Born Free USA Blog
by Adam M Roberts,
Chief Executive Officer
When it comes to animals, Adam Roberts not only talks the talk, but also walks the walk. Since beginning his animal advocacy career in Washington, D.C. in 1991, Adam's ambition, tireless involvement, and profound knowledge of conservation and wildlife issues have cemented him as a go-to voice for protecting animals — and he has elevated Born Free USA to the respected and impactful organization that we know today. Adam's compassionate, informed, and forward-thinking blogs will surely motivate you to join us in our fight to Keep Wildlife in the Wild.
Born Free USA was disappointed by the California Fish and Game Commission's decision to retract a ban on the issuance of import permits for live non-native turtles and frogs for human consumption. We saw the ban as an important step forward in protecting our native wildlife.
However, from the outset of this issue, Born Free USA has maintained that the most-effective and fair way to address the threats posed by the import of non-native amphibian species would be to add non-native turtles and frogs to the prohibitive species list, with a grandfather clause allowing those who currently possess such species to keep those animals. This approach would address the risks posed by the pet trade as well as the import of amphibians for human consumption.
We stand by that position and hope that the commission will stand by its responsibility to safeguard our natural resources and will move forward in addressing this critical issue.
At the last commission meeting it was suggested by both the department director and deputy director that the issue of non-native turtle and frogs importation was a relatively low priority and of little environmental concern. In fact, they asserted that there is no scientific evidence that demonstrates the practice is a threat.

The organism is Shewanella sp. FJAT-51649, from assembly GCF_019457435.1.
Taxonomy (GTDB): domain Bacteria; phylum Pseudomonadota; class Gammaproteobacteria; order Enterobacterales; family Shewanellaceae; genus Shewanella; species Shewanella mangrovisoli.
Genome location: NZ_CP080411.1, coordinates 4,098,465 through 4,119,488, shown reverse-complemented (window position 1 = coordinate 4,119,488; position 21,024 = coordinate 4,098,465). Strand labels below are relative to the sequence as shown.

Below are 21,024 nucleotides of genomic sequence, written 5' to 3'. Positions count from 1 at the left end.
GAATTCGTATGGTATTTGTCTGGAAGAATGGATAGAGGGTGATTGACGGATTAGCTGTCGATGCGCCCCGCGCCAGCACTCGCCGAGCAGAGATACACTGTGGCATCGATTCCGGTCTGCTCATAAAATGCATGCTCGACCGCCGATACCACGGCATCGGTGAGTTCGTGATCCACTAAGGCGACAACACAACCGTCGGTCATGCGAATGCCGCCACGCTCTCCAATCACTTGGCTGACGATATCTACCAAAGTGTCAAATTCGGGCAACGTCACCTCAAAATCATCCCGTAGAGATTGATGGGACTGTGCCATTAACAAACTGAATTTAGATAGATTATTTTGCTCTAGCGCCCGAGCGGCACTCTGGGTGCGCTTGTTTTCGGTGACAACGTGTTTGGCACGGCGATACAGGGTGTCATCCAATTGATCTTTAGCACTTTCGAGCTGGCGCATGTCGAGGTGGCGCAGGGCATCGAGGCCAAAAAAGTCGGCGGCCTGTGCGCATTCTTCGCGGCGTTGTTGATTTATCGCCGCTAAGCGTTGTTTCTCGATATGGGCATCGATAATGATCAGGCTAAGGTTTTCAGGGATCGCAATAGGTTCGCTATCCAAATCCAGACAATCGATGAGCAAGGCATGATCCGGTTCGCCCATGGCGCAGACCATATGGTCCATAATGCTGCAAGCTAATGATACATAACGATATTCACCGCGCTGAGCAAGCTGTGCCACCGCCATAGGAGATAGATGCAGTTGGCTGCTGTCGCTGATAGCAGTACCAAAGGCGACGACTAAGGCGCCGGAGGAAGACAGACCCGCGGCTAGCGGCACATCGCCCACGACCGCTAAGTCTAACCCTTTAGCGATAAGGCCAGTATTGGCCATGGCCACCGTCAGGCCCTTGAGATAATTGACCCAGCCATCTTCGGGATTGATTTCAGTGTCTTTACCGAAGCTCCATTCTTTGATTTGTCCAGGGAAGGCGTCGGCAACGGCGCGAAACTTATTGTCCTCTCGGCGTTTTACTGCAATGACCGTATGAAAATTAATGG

Actually, a 2009 study published in the Journal of Biological Conservation seems to contradict their assertion. The study looked specifically at imports of live amphibians imported into New York, Los Angeles and San Francisco. Key findings include:
- Two diseases (Chytridiomycosis — “chytrid fungus” — and ranaviral disease) were found in imported market frogs in all three cities in all seasons.
- The amphibian trade can contribute to introductions of these two pathogens into new regions.
- On average 5 million individual amphibians per year are imported into the three cities.
Amphibian populations and species are declining or disappearing from many regions throughout the world. Infectious disease is considered a primary contributing factor. The devastating impacts of amphibian chytrid fungus are well documented in scientific literature. The spread of amphibian diseases has been linked to the import and spread of non-native amphibians. Even where non-native amphibians exist in the wild, the continued import, transport and intentional or unintentional release of infected amphibians can exacerbate the spread of disease.
It is clear that the importation and introduction of live amphibians infected with chytrid fungus pose dire threats to natural ecosystems and native wildlife.
We are urging the commission to reconsider its decision.